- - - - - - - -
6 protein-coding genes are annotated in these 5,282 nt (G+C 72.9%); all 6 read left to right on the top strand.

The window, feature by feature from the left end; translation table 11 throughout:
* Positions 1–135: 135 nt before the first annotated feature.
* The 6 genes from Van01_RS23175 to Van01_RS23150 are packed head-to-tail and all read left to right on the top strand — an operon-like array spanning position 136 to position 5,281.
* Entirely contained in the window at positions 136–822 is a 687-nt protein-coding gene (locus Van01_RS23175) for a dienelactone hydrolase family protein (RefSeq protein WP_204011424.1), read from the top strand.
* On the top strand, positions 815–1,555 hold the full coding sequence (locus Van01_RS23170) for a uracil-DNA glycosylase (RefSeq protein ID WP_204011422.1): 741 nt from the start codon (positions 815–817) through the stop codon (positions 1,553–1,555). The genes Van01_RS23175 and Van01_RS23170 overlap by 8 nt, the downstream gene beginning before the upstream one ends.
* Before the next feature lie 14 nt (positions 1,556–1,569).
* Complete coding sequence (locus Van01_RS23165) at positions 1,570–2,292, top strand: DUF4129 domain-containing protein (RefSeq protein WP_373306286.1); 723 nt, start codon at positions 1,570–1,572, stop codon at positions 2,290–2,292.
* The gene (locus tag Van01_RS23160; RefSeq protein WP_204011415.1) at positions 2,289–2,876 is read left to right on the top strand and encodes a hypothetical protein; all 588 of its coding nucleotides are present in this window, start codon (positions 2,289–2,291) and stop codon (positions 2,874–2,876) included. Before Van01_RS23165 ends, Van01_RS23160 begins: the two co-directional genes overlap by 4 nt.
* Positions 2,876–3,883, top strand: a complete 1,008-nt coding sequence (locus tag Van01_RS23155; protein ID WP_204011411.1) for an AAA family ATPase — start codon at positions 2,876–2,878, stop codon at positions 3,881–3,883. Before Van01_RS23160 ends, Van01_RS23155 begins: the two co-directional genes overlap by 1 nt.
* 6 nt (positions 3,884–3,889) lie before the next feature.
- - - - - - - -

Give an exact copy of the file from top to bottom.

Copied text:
6 protein-coding genes are annotated in these 5,282 nt (G+C 72.9%); all 6 read left to right on the top strand.

The window, feature by feature from the left end; translation table 11 throughout:
* Positions 1–135: 135 nt before the first annotated feature.
* The 6 genes from Van01_RS23175 to Van01_RS23150 are packed head-to-tail and all read left to right on the top strand — an operon-like array spanning position 136 to position 5,281.
* Entirely contained in the window at positions 136–822 is a 687-nt protein-coding gene (locus Van01_RS23175) for a dienelactone hydrolase family protein (RefSeq protein WP_204011424.1), read from the top strand.
* On the top strand, positions 815–1,555 hold the full coding sequence (locus Van01_RS23170) for a uracil-DNA glycosylase (RefSeq protein ID WP_204011422.1): 741 nt from the start codon (positions 815–817) through the stop codon (positions 1,553–1,555). The genes Van01_RS23175 and Van01_RS23170 overlap by 8 nt, the downstream gene beginning before the upstream one ends.
* Before the next feature lie 14 nt (positions 1,556–1,569).
* Complete coding sequence (locus Van01_RS23165) at positions 1,570–2,292, top strand: DUF4129 domain-containing protein (RefSeq protein WP_373306286.1); 723 nt, start codon at positions 1,570–1,572, stop codon at positions 2,290–2,292.
* The gene (locus tag Van01_RS23160; RefSeq protein WP_204011415.1) at positions 2,289–2,876 is read left to right on the top strand and encodes a hypothetical protein; all 588 of its coding nucleotides are present in this window, start codon (positions 2,289–2,291) and stop codon (positions 2,874–2,876) included. Before Van01_RS23165 ends, Van01_RS23160 begins: the two co-directional genes overlap by 4 nt.
* Positions 2,876–3,883, top strand: a complete 1,008-nt coding sequence (locus tag Van01_RS23155; protein ID WP_204011411.1) for an AAA family ATPase — start codon at positions 2,876–2,878, stop codon at positions 3,881–3,883. Before Van01_RS23160 ends, Van01_RS23155 begins: the two co-directional genes overlap by 1 nt.
* 6 nt (positions 3,884–3,889) lie before the next feature.